i lived in italy when i was tiny. i remember some things so vividly and other things not at all. size-wise, everything is off. i visited a few years ago and thought i remembered the hotel we initially lived at as being palatial. it wasn’t. i thought the shops went on and on down this particular strip of the coast. they don’t. the town is a bit smaller than i remember.
but the smells. i can’t get those out of my head. and the stronger the smell, the stronger the memory. butcher shops of cured meat and stinky cheeses. i love those smells. i’m not sure if it is the smell i love as much as the memory it conjures. i can sniff a piece of salami like a rose and be perfectly content. the same with leather. on a trip to mt. vesuvius we picked up a souvenir of a box of various stones/rocks from the volcano. we kept it for a long time and when you opened the box all these smells came pouring out. i wouldn’t think of stones as being that “smelly” but they were. in a good way. except for the sulfurous ones. i can still smell those stones if i think about it.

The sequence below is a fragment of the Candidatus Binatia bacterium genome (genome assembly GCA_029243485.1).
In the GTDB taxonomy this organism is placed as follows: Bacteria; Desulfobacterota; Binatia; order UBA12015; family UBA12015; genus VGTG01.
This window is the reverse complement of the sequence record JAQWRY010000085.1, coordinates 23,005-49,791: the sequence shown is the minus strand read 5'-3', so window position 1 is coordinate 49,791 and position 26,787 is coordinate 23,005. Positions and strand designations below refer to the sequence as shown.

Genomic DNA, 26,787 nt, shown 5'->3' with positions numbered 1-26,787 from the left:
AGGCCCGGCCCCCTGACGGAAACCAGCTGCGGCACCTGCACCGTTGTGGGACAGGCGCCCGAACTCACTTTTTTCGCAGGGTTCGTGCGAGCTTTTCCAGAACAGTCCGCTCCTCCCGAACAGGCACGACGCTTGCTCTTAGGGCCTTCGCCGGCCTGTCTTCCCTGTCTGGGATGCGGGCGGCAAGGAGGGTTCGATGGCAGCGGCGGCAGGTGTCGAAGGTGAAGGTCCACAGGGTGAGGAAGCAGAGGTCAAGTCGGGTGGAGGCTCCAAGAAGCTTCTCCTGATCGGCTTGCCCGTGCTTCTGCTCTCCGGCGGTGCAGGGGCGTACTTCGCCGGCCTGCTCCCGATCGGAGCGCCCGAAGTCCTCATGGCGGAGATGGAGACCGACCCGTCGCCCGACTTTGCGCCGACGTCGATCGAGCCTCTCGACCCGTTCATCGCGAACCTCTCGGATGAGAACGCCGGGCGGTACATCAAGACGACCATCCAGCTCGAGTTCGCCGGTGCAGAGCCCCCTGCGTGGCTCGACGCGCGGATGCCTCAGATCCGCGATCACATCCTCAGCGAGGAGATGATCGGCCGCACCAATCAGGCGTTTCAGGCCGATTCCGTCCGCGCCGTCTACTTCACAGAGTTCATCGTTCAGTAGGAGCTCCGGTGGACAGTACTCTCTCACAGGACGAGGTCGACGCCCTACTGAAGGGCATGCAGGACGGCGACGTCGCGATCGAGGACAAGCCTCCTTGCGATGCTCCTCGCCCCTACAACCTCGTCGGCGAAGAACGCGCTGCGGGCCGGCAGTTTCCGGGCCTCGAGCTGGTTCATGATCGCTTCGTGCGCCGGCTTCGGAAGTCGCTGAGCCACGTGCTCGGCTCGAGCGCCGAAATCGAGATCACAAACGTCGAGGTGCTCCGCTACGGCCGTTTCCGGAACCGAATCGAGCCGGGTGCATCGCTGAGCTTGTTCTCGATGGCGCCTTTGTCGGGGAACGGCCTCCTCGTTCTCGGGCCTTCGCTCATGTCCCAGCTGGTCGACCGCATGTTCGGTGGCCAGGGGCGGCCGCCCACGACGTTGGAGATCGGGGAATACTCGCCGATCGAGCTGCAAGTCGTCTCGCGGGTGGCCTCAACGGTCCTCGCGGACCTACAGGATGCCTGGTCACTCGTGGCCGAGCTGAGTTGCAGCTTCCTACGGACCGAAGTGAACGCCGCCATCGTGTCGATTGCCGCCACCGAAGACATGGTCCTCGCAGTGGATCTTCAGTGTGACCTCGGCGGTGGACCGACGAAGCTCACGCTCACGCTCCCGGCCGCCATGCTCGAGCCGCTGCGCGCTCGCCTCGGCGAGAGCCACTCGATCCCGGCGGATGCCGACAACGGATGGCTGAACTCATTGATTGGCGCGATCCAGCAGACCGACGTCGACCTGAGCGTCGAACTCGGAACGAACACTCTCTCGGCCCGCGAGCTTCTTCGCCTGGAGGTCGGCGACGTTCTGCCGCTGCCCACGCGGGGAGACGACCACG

i’m not one to jump at the chance to sit next to someone who is smoking at a restaurant but if it is rainy, cold and i’m outside, that second-hand smoke is about as good a childhood italian memory as i can get. (sorry, mom and dad.) and even better if i’m eating a piece of salami while sitting there.
this all makes me wonder what my kids will remember. the smells they are growing up with are so different from mine. we cook and bake a lot so i hope they will smile when they smell almond extract, lentil soup, and scones baking. smells that i have just grown accustomed to will be part of who they are – rice and beans, tostones, mangoes, tamarinds.
though i do think a trip to italy is in order soon because what is a childhood without some smelly italian memories?